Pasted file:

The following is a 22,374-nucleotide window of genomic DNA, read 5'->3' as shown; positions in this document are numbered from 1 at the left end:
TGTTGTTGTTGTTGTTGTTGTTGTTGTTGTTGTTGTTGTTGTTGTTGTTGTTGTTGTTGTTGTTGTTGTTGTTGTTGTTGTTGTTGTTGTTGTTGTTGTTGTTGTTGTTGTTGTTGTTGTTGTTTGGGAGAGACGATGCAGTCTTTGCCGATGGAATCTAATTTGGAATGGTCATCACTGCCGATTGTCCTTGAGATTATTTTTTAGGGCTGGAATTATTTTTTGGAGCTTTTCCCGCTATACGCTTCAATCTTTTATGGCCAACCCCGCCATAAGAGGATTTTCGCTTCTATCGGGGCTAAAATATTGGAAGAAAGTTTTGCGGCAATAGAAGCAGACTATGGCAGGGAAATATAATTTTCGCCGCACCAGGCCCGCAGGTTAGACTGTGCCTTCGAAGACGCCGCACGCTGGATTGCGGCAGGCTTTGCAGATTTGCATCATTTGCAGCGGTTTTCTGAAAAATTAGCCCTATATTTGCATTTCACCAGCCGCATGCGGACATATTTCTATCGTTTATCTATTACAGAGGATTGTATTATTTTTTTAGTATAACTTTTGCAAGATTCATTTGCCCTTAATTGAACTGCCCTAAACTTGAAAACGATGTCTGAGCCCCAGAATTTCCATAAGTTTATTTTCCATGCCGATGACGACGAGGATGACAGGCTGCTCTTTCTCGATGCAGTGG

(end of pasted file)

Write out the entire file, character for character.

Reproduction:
The following is a 22,374-nucleotide window of genomic DNA, read 5'->3' as shown; positions in this document are numbered from 1 at the left end:
TGTTGTTGTTGTTGTTGTTGTTGTTGTTGTTGTTGTTGTTGTTGTTGTTGTTGTTGTTGTTGTTGTTGTTGTTGTTGTTGTTGTTGTTGTTGTTGTTGTTGTTGTTGTTGTTGTTGTTGTTGTTTGGGAGAGACGATGCAGTCTTTGCCGATGGAATCTAATTTGGAATGGTCATCACTGCCGATTGTCCTTGAGATTATTTTTTAGGGCTGGAATTATTTTTTGGAGCTTTTCCCGCTATACGCTTCAATCTTTTATGGCCAACCCCGCCATAAGAGGATTTTCGCTTCTATCGGGGCTAAAATATTGGAAGAAAGTTTTGCGGCAATAGAAGCAGACTATGGCAGGGAAATATAATTTTCGCCGCACCAGGCCCGCAGGTTAGACTGTGCCTTCGAAGACGCCGCACGCTGGATTGCGGCAGGCTTTGCAGATTTGCATCATTTGCAGCGGTTTTCTGAAAAATTAGCCCTATATTTGCATTTCACCAGCCGCATGCGGACATATTTCTATCGTTTATCTATTACAGAGGATTGTATTATTTTTTTAGTATAACTTTTGCAAGATTCATTTGCCCTTAATTGAACTGCCCTAAACTTGAAAACGATGTCTGAGCCCCAGAATTTCCATAAGTTTATTTTCCATGCCGATGACGACGAGGATGACAGGCTGCTCTTTCTCGATGCAGTGG